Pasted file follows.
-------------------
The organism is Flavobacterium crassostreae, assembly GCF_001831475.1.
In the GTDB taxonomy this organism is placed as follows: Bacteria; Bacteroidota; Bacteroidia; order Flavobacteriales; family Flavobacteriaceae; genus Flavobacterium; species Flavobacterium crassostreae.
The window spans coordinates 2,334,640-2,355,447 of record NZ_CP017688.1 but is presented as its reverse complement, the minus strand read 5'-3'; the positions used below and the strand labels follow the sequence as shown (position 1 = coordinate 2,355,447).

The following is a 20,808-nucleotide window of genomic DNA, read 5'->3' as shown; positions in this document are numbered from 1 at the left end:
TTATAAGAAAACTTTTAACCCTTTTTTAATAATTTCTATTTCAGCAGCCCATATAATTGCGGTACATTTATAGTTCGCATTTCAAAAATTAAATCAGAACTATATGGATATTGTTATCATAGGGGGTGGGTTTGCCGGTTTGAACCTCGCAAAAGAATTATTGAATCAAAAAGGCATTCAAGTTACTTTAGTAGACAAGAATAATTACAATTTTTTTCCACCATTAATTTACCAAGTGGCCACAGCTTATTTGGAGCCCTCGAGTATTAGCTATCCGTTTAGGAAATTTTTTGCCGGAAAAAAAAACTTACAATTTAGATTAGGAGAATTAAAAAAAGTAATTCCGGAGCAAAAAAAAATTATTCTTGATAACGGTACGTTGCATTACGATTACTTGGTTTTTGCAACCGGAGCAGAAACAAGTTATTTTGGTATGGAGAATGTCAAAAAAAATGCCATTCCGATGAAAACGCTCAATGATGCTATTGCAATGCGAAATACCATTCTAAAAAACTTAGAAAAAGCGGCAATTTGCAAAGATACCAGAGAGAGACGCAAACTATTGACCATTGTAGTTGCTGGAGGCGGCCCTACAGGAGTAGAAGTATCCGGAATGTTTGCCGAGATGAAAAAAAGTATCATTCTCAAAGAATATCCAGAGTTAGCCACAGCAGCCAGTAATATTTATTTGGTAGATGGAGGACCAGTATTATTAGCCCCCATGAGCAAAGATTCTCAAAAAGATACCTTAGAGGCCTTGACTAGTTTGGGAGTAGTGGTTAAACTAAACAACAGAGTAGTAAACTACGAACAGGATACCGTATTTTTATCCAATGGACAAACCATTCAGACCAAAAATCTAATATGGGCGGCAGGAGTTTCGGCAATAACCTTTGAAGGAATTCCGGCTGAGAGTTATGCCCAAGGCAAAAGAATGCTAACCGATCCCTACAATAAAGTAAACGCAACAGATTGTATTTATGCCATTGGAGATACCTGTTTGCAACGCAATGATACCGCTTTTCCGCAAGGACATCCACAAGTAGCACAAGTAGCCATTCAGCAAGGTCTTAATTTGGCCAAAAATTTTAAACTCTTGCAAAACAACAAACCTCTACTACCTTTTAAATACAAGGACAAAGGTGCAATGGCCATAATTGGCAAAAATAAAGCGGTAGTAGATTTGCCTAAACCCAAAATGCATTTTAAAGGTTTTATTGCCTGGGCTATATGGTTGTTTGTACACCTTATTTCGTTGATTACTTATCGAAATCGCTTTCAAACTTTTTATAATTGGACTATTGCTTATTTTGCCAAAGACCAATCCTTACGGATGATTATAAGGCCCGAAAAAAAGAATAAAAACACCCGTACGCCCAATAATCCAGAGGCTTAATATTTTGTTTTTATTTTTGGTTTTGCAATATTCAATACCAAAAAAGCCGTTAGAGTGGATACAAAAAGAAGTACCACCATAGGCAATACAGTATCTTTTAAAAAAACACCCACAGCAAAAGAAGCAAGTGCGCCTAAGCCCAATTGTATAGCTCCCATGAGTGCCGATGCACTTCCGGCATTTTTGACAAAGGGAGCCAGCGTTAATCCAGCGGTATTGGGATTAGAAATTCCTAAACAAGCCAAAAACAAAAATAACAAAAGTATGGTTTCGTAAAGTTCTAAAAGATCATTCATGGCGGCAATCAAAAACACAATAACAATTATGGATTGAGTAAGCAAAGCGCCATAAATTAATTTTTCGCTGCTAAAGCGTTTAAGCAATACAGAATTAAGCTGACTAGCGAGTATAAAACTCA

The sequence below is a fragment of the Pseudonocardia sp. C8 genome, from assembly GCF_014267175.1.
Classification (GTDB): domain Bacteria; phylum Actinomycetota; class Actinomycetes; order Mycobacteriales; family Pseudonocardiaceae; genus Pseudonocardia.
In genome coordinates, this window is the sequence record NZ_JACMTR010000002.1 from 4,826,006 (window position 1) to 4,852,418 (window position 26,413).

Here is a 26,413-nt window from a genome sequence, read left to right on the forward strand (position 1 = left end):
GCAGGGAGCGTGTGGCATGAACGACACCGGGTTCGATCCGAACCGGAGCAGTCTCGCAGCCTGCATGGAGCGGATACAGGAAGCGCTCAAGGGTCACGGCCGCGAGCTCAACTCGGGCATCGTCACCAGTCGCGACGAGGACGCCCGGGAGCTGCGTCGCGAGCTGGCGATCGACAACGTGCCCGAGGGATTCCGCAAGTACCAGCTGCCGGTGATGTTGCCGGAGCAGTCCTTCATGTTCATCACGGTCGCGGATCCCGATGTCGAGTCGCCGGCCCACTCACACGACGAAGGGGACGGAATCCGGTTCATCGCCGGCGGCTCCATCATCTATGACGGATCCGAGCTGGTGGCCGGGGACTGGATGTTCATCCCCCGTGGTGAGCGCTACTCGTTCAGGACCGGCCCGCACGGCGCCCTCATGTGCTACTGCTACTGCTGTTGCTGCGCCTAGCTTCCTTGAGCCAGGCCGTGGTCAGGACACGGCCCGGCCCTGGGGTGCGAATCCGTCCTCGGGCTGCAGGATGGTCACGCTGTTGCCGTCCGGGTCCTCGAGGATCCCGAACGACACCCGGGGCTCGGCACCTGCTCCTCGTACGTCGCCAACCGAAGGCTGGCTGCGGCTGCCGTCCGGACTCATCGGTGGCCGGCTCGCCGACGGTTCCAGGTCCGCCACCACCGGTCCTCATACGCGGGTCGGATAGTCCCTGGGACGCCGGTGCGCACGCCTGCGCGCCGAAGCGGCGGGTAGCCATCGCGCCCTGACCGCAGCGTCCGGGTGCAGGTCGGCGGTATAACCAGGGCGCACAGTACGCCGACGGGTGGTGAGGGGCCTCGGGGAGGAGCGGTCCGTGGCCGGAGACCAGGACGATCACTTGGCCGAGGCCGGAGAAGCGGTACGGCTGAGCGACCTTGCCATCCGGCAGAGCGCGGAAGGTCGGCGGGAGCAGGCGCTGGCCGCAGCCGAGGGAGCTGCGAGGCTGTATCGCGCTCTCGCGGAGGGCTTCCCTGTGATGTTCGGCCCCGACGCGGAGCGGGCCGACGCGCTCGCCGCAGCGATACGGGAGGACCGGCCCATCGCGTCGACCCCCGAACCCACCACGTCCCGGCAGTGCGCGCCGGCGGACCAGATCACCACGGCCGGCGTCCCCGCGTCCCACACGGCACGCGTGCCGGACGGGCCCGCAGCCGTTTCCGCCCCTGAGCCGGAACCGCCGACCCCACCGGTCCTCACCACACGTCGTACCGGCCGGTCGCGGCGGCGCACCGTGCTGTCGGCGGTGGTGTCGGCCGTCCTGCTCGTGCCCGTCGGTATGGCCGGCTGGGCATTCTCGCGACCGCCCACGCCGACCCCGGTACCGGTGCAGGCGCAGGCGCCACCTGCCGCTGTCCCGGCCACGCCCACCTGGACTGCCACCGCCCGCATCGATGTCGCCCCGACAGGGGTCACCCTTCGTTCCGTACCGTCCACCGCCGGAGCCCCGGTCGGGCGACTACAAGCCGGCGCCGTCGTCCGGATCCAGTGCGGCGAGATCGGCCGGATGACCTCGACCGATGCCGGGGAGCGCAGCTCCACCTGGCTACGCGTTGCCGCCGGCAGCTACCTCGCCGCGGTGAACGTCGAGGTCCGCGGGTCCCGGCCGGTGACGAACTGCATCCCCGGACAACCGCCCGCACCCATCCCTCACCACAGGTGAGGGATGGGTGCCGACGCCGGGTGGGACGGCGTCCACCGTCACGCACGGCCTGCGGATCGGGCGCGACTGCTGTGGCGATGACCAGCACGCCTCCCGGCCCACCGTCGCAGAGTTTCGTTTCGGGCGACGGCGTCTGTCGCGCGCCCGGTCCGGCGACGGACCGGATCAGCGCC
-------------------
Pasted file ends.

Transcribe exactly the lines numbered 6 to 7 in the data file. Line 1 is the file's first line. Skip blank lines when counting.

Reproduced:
The sequence below is a fragment of the Pseudonocardia sp. C8 genome, from assembly GCF_014267175.1.
Classification (GTDB): domain Bacteria; phylum Actinomycetota; class Actinomycetes; order Mycobacteriales; family Pseudonocardiaceae; genus Pseudonocardia.